He did not elaborate on whether the options included moving the center from a site two blocks from ground zero.
But in response to a later question, Rauf said the proposed location, while controversial, was important.
"We need a platform where the voice of moderate Muslims can be amplified...This is an opportunity that we must capitalize on so the voice of moderate Muslims will have a megaphone," he said.
The imam said he wanted to clarify a "misperception" that the Islamic center's proposed site was sacred ground.
"It is absolutely disingenuous as some have suggested that the block is hallowed ground," he said, noting its proximity to strip joints and betting parlors.
During his remarks, Rauf raised the question of whether the project was worth the controversy.
"The answer is a categorical yes," he said. "Why? Because this center will be a place for all faiths to come together in mutual respect."
He noted: "The world will be watching what we do here."
He also decried some aspects of the debate surrounding the proposal.
"Let us therefore reject those who would use this crisis...for political gain or even for fame," he said.
Critics of the proposal say putting a mosque so close to where Islamic extremists brought down the World Trade Center in 2001 shows disrespect for the dead. Supporters cite religious freedom.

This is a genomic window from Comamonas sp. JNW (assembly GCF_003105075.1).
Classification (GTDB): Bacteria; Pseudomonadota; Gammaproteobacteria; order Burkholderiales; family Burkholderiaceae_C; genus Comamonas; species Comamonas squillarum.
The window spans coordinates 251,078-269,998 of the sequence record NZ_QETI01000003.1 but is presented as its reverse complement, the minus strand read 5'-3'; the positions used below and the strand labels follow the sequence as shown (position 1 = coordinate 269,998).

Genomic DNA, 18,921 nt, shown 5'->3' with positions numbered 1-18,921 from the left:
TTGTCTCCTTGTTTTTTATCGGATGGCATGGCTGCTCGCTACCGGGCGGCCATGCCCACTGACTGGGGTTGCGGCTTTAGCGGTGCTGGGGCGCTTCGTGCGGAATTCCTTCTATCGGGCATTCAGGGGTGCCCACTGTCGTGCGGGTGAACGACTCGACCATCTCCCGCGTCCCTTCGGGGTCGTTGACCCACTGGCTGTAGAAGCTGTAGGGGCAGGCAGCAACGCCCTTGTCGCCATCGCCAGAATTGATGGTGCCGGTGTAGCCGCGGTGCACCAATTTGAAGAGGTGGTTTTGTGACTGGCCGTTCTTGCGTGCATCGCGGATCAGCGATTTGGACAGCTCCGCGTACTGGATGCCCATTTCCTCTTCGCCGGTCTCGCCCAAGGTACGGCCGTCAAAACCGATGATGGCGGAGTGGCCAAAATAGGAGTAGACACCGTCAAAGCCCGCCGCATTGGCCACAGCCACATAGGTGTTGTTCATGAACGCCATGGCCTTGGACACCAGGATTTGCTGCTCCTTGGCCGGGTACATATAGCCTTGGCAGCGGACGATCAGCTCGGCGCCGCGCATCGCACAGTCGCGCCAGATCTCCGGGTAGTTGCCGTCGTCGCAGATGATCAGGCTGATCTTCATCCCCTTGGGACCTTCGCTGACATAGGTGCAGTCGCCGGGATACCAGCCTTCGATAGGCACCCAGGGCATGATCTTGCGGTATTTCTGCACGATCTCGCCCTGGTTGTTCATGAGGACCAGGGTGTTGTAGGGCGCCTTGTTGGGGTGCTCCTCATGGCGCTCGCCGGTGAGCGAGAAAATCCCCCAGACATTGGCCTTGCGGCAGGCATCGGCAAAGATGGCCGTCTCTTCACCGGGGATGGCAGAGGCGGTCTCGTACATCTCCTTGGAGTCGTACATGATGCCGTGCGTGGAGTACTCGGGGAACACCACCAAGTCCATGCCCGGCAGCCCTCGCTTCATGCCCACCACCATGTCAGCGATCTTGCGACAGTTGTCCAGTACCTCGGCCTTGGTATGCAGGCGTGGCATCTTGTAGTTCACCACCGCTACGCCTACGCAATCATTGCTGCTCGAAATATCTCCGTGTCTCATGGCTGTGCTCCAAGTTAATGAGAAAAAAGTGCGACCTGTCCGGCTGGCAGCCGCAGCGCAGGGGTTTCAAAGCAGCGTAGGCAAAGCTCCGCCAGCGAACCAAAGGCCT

Meanwhile, pastor Terry Jones might be making his exit from the spotlight. He says he won't "now or ever" burn the Koran. Jones says he made his point, that "Islam has its very dangerous and radical elements." But the fallout from his threat to burn the Koran still follows him.
"I think the fact that we changed this decision, we felt as though God was telling us to do this," Jones said. "I don't believe that has changed the death threats against us."
The Gainesville pastor flew to New York to meet with the imam about the proposed mosque near ground zero, but it doesn't appear any such meeting happened or will happen.
"The fact of the matter is, this has been used for political purposes," Rauf said. "And there's growing Islamophobia in this country."
Rauf says the rhetoric in the anti-mosque movement has grown hateful. And he says the opposition to the mosque is being manipulated by politicians out to help themselves.
"We are Americans, too," he said. "We are treated and talked about today as if as American Muslims are not Americans. We are Americans. We are doctors. We are investment bankers. We are taxi drivers. We are store keepers. We are lawyers. We are part of the fabric of America."
Former Mayor Rudy Giuliani says there seems to be a real lack of common sense in the mosque plan, as well as Jones' threat to burn copies of the Koran.
"The imam has a right to put the mosque there," Giuliani said. "Freedom of religion gives him that right. The minister has the right to burn the Koran. The same amendment of the Constitution gives him that right, the first amendment. In either case, common sense and a real dedication to healing that these men of God would theoretically have would tell you not to do it because you're hurting too many people."